Inside HGG Advances: A Chat with Tianyu Zhang

Posted By: HGG Advances

Each month, the editors of Human Genetics and Genomics Advances interview an early-career researcher who has published work in the journal. This month we check in with Tianyu Zhang to discuss his paper “Evaluating and improving health equity and fairness of polygenic scores.”

Tianyu Zhang, PhD is a postdoctoral fellow in the Department of Statistics & Data Science at Carnegie Mellon University.

HGGA: What motivated you to start working on this project?

TZ: As a researcher with biostatistics training, I feel it is crucial to get my hands on real-world data to validate the efficiency of many methods that people develop on paper or whiteboards. My advisor kindly offered me this opportunity!

HGGA: What about this paper/project most excites you?

TZ: This is my first project on transfer-learning type problems, which as a general field has been experiencing great growth recently. I am also excited to see that a direct modification of standard high-dimensional statistics tools, such as Lasso, is very powerful at the task compared with some much more intricate alternatives.

HGGA: What do you hope is the impact of this work on the human genetics community?

TZ: The main goal of this work is to improve the disease-risk prediction accuracy for underrepresented populations. In this work, we studied the performance of the proposed methods on a Yoruba-ancestral population data set. I hope our method can promote the fairness and equity of current polygenic score predictors.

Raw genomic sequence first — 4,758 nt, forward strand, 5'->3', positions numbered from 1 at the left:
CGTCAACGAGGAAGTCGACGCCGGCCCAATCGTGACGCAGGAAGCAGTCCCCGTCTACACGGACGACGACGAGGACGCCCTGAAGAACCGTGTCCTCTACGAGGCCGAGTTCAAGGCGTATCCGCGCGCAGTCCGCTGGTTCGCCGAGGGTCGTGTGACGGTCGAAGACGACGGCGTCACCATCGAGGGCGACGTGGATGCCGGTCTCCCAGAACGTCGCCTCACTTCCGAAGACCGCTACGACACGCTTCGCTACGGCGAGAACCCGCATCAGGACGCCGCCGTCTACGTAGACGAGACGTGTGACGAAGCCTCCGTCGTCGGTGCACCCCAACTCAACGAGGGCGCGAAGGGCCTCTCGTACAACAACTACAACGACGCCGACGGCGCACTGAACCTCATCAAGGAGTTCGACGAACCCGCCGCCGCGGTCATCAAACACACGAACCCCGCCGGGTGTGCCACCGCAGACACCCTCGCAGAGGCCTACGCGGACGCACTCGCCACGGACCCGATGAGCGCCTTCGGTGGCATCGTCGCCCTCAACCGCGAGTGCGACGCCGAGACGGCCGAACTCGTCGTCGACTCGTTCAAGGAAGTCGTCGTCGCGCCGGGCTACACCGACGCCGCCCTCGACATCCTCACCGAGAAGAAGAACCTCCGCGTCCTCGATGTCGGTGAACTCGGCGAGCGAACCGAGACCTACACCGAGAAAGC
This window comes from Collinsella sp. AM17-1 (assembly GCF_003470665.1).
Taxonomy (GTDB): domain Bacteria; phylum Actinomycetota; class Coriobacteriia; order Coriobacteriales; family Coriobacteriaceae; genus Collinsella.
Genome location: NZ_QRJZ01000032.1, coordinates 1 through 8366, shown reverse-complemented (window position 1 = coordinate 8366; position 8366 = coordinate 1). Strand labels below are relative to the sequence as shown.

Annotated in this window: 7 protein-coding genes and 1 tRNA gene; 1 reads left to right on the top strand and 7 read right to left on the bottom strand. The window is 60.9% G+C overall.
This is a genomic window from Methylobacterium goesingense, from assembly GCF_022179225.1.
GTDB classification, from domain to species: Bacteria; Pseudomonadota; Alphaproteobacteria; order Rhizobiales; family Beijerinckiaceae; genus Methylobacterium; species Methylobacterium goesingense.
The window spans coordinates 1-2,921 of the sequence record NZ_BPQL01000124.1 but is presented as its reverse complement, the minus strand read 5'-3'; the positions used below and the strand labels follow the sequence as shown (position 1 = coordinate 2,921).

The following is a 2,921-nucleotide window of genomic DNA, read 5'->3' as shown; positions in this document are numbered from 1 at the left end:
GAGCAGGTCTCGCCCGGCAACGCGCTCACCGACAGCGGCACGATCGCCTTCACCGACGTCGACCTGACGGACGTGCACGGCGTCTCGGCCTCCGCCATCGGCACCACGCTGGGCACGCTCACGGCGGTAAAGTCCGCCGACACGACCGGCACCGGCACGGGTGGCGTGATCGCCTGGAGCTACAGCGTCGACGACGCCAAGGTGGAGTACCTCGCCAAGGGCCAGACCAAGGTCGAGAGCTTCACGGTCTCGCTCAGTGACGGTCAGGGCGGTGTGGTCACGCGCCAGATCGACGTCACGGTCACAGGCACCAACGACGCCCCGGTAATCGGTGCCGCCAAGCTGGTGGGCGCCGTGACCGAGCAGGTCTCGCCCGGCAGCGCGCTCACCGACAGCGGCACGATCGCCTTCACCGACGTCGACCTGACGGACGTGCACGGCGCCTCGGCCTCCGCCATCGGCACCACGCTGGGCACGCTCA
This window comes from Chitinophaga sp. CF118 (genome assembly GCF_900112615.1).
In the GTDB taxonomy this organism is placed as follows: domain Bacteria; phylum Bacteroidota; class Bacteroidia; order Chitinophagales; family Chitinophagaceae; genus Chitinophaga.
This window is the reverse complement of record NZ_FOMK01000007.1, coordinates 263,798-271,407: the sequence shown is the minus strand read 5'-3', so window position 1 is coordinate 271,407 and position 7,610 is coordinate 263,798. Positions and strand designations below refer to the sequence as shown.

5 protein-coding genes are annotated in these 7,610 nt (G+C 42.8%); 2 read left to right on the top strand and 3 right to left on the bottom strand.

HGGA: What are some of the biggest challenges you’ve faced as a young scientist?

TZ: Coming up with ideas that can lead to valid research projects (plural!). Shifting from a student mindset to a faculty’s is in no way easy for many people, including myself. What are impactful problems? What are the new scientific problems that need to be formulated into math language? These are all very general and big challenges I need to overcome.

HGGA: And for fun, what is one of the most fascinating things in genetics you’ve learned about in the past year or so?

TZ: Many people are interested in the common effect on the downstream gene expression of multiple CRISPR mutations. I feel this is a question that can be better engaged and many research opportunities are available (both theoretical and in practice).

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